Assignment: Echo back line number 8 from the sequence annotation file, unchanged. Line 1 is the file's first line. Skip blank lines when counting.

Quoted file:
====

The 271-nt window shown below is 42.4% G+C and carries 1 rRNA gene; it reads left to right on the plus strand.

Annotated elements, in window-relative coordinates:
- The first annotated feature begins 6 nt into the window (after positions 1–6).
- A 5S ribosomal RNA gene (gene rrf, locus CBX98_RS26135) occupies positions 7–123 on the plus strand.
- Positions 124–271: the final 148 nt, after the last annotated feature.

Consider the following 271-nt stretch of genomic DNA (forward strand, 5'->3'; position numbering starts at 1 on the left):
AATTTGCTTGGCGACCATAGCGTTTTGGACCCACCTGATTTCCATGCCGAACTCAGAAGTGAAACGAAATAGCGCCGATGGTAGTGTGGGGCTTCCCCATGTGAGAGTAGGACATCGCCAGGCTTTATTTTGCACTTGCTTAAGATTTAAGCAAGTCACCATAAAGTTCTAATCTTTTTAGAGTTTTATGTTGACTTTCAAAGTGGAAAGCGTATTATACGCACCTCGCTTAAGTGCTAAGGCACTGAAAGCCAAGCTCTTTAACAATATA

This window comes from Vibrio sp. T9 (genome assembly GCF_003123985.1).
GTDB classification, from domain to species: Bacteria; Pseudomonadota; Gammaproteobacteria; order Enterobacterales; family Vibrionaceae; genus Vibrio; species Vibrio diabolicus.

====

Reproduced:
This window comes from Vibrio sp. T9 (genome assembly GCF_003123985.1).